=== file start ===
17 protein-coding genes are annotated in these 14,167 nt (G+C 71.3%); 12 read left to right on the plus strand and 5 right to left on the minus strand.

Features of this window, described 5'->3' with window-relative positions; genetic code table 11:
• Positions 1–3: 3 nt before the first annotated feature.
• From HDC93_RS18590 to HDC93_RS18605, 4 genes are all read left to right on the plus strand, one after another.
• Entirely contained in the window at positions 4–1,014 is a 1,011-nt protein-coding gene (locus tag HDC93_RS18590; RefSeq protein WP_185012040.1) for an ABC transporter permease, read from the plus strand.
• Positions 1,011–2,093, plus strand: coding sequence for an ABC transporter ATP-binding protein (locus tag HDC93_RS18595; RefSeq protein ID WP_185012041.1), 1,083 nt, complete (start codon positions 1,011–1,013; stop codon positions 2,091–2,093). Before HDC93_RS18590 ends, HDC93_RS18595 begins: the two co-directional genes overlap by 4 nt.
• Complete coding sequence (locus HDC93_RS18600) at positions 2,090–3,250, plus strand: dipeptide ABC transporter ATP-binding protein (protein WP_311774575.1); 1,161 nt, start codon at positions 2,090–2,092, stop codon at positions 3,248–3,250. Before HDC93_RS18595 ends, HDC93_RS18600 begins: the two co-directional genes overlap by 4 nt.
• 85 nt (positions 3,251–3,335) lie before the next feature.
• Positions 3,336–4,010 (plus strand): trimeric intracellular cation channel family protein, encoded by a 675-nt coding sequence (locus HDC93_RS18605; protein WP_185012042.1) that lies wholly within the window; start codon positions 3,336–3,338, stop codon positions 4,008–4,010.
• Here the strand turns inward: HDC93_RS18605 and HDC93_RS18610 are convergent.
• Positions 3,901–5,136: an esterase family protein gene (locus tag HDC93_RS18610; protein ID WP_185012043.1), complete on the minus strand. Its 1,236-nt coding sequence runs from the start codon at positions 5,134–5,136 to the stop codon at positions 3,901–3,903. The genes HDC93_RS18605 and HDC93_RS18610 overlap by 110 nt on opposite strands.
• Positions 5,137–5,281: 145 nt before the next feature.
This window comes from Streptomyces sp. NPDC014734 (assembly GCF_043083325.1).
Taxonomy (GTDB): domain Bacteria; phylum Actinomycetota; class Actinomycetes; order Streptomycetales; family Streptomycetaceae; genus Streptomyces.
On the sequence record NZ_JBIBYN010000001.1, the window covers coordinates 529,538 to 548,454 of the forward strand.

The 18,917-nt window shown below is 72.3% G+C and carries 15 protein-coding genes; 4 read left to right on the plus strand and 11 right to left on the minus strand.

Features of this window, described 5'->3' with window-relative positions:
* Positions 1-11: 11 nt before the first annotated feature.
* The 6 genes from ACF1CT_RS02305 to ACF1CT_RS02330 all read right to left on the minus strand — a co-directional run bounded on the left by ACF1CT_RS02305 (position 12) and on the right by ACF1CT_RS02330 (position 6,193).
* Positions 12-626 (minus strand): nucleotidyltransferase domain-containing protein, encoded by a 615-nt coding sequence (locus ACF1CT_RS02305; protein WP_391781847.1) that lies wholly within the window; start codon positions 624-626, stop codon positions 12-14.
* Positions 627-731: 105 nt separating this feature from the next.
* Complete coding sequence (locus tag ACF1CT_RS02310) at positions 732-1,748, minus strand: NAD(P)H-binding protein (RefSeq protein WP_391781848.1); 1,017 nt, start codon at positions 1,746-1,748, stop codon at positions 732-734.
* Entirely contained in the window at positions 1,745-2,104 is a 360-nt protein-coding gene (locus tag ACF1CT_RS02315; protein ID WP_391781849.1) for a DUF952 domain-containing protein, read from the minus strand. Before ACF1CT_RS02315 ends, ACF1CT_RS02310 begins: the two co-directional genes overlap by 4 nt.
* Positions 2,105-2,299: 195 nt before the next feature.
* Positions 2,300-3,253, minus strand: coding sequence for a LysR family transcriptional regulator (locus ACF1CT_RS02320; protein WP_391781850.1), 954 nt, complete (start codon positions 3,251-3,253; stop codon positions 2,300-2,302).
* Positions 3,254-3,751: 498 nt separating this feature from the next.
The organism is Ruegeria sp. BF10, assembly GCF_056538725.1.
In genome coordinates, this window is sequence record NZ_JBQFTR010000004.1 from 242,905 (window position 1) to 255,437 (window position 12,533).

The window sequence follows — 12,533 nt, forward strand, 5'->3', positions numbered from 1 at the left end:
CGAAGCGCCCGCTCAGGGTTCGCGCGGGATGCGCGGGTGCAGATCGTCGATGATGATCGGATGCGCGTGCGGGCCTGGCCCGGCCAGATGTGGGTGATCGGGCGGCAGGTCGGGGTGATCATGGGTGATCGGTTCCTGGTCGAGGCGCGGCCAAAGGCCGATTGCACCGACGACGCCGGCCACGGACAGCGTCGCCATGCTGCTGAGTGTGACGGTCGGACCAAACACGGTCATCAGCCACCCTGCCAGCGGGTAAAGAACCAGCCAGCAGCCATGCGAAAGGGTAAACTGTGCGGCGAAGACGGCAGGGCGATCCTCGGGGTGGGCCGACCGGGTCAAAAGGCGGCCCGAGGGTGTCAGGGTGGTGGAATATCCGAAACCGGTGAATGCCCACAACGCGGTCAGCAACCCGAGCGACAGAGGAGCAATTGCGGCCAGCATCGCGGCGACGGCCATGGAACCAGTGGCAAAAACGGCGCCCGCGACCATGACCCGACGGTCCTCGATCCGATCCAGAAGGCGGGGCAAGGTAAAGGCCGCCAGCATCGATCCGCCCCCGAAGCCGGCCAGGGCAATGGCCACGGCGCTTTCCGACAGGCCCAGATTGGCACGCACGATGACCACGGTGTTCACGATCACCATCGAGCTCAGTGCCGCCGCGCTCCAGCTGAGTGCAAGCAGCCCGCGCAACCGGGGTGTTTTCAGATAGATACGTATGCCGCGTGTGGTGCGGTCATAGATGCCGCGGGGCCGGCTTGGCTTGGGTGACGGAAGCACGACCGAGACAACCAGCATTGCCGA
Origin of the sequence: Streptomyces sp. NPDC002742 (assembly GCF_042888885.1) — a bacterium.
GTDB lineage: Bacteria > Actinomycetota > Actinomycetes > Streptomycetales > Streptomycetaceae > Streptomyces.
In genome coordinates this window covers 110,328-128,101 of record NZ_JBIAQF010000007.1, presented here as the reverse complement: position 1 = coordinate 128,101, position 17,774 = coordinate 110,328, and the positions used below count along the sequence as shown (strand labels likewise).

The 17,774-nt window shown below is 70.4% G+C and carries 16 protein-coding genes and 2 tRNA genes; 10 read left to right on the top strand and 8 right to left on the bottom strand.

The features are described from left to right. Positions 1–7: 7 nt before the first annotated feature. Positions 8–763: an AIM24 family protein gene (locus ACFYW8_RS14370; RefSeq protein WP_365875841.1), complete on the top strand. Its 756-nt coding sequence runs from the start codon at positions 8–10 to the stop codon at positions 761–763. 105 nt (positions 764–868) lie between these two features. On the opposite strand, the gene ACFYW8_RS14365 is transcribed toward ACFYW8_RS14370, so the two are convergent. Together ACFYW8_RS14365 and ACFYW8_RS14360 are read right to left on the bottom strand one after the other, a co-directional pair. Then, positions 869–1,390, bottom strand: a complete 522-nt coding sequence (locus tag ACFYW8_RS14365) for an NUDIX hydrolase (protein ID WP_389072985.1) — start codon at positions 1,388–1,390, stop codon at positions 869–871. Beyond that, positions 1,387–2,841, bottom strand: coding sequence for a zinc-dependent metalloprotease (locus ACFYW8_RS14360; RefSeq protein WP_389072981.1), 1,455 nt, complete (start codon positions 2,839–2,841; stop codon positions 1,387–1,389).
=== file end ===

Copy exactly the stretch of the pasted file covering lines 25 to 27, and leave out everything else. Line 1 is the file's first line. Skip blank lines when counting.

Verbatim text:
* Positions 2,300-3,253, minus strand: coding sequence for a LysR family transcriptional regulator (locus ACF1CT_RS02320; protein WP_391781850.1), 954 nt, complete (start codon positions 3,251-3,253; stop codon positions 2,300-2,302).
* Positions 3,254-3,751: 498 nt separating this feature from the next.
The organism is Ruegeria sp. BF10, assembly GCF_056538725.1.